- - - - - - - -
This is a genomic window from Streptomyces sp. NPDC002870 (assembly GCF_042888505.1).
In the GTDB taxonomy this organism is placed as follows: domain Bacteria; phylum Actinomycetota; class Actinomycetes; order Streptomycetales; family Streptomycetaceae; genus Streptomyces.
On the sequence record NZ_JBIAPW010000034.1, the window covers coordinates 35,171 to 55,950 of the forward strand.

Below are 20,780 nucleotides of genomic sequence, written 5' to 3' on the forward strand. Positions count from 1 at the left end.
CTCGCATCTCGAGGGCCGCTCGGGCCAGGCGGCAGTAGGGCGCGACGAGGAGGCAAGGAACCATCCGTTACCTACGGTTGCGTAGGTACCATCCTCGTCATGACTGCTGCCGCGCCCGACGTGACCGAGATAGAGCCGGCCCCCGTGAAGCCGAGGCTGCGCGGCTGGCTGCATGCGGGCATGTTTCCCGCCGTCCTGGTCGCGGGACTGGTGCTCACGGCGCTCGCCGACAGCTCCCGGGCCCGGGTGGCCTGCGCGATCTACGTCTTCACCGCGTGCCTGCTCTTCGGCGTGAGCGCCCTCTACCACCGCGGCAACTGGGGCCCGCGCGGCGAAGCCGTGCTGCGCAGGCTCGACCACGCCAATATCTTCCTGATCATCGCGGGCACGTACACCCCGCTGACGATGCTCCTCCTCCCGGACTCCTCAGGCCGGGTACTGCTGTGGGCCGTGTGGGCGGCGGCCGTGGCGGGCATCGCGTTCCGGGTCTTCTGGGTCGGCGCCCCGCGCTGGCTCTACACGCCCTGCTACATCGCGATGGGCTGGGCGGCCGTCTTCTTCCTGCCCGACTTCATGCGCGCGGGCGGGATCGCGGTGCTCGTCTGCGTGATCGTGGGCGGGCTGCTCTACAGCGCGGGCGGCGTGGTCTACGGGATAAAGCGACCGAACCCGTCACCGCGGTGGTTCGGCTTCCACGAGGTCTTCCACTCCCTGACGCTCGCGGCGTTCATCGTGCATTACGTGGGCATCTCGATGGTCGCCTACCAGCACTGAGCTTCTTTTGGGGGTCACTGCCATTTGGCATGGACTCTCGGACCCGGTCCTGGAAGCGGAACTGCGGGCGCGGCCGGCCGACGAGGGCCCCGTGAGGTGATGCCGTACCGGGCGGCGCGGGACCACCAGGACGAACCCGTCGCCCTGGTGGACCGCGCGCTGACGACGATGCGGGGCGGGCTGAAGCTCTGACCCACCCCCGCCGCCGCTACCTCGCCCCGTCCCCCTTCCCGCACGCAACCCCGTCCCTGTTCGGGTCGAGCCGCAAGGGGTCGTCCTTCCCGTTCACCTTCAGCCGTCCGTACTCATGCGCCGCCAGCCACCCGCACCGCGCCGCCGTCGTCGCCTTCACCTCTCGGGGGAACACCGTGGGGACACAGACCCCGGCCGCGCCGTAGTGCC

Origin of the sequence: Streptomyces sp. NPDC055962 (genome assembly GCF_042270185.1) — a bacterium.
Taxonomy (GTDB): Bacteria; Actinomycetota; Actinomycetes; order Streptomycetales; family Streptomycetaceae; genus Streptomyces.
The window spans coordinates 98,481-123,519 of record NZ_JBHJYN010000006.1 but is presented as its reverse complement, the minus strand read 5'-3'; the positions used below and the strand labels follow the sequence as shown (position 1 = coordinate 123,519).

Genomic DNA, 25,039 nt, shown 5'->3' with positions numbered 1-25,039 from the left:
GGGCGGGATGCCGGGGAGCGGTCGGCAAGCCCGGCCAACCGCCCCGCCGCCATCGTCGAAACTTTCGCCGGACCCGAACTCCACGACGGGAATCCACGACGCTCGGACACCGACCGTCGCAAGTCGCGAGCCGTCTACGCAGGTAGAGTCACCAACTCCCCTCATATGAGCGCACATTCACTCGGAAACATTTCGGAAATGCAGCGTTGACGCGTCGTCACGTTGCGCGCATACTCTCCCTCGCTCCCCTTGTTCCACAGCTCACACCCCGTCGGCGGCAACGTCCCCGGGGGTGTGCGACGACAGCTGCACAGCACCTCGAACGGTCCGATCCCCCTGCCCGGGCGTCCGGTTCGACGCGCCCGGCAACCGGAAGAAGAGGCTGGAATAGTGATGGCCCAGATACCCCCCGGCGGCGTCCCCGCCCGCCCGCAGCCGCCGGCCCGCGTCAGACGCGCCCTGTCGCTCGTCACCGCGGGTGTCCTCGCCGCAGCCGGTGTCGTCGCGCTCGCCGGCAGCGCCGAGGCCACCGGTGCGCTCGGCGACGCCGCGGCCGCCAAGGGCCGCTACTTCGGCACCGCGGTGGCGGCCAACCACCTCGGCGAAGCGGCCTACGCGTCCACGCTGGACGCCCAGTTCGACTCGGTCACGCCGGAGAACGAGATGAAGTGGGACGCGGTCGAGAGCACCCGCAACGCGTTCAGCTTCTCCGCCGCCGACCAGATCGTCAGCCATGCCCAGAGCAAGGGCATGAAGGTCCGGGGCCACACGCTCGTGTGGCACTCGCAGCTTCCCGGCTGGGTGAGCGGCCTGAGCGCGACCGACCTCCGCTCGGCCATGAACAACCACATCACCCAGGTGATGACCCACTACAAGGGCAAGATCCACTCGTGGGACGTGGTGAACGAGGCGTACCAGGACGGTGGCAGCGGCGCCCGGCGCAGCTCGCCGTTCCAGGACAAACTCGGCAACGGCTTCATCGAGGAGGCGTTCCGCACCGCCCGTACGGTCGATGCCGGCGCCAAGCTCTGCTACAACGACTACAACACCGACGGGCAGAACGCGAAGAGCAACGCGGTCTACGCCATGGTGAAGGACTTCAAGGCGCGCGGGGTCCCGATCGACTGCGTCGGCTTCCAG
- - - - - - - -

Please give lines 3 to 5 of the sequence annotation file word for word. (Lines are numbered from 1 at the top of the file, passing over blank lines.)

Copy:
On the sequence record NZ_JBIAPW010000034.1, the window covers coordinates 35,171 to 55,950 of the forward strand.

Below are 20,780 nucleotides of genomic sequence, written 5' to 3' on the forward strand. Positions count from 1 at the left end.
CTCGCATCTCGAGGGCCGCTCGGGCCAGGCGGCAGTAGGGCGCGACGAGGAGGCAAGGAACCATCCGTTACCTACGGTTGCGTAGGTACCATCCTCGTCATGACTGCTGCCGCGCCCGACGTGACCGAGATAGAGCCGGCCCCCGTGAAGCCGAGGCTGCGCGGCTGGCTGCATGCGGGCATGTTTCCCGCCGTCCTGGTCGCGGGACTGGTGCTCACGGCGCTCGCCGACAGCTCCCGGGCCCGGGTGGCCTGCGCGATCTACGTCTTCACCGCGTGCCTGCTCTTCGGCGTGAGCGCCCTCTACCACCGCGGCAACTGGGGCCCGCGCGGCGAAGCCGTGCTGCGCAGGCTCGACCACGCCAATATCTTCCTGATCATCGCGGGCACGTACACCCCGCTGACGATGCTCCTCCTCCCGGACTCCTCAGGCCGGGTACTGCTGTGGGCCGTGTGGGCGGCGGCCGTGGCGGGCATCGCGTTCCGGGTCTTCTGGGTCGGCGCCCCGCGCTGGCTCTACACGCCCTGCTACATCGCGATGGGCTGGGCGGCCGTCTTCTTCCTGCCCGACTTCATGCGCGCGGGCGGGATCGCGGTGCTCGTCTGCGTGATCGTGGGCGGGCTGCTCTACAGCGCGGGCGGCGTGGTCTACGGGATAAAGCGACCGAACCCGTCACCGCGGTGGTTCGGCTTCCACGAGGTCTTCCACTCCCTGACGCTCGCGGCGTTCATCGTGCATTACGTGGGCATCTCGATGGTCGCCTACCAGCACTGAGCTTCTTTTGGGGGTCACTGCCATTTGGCATGGACTCTCGGACCCGGTCCTGGAAGCGGAACTGCGGGCGCGGCCGGCCGACGAGGGCCCCGTGAGGTGATGCCGTACCGGGCGGCGCGGGACCACCAGGACGAACCCGTCGCCCTGGTGGACCGCGCGCTGACGACGATGCGGGGCGGGCTGAAGCTCTGACCCACCCCCGCCGCCGCTACCTCGCCCCGTCCCCCTTCCCGCACGCAACCCCGTCCCTGTTCGGGTCGAGCCGCAAGGGGTCGTCCTTCCCGTTCACCTTCAGCCGTCCGTACTCATGCGCCGCCAGCCACCCGCACCGCGCCGCCGTCGTCGCCTTCACCTCTCGGGGGAACACCGTGGGGACACAGACCCCGGCCGCGCCGTAGTGCC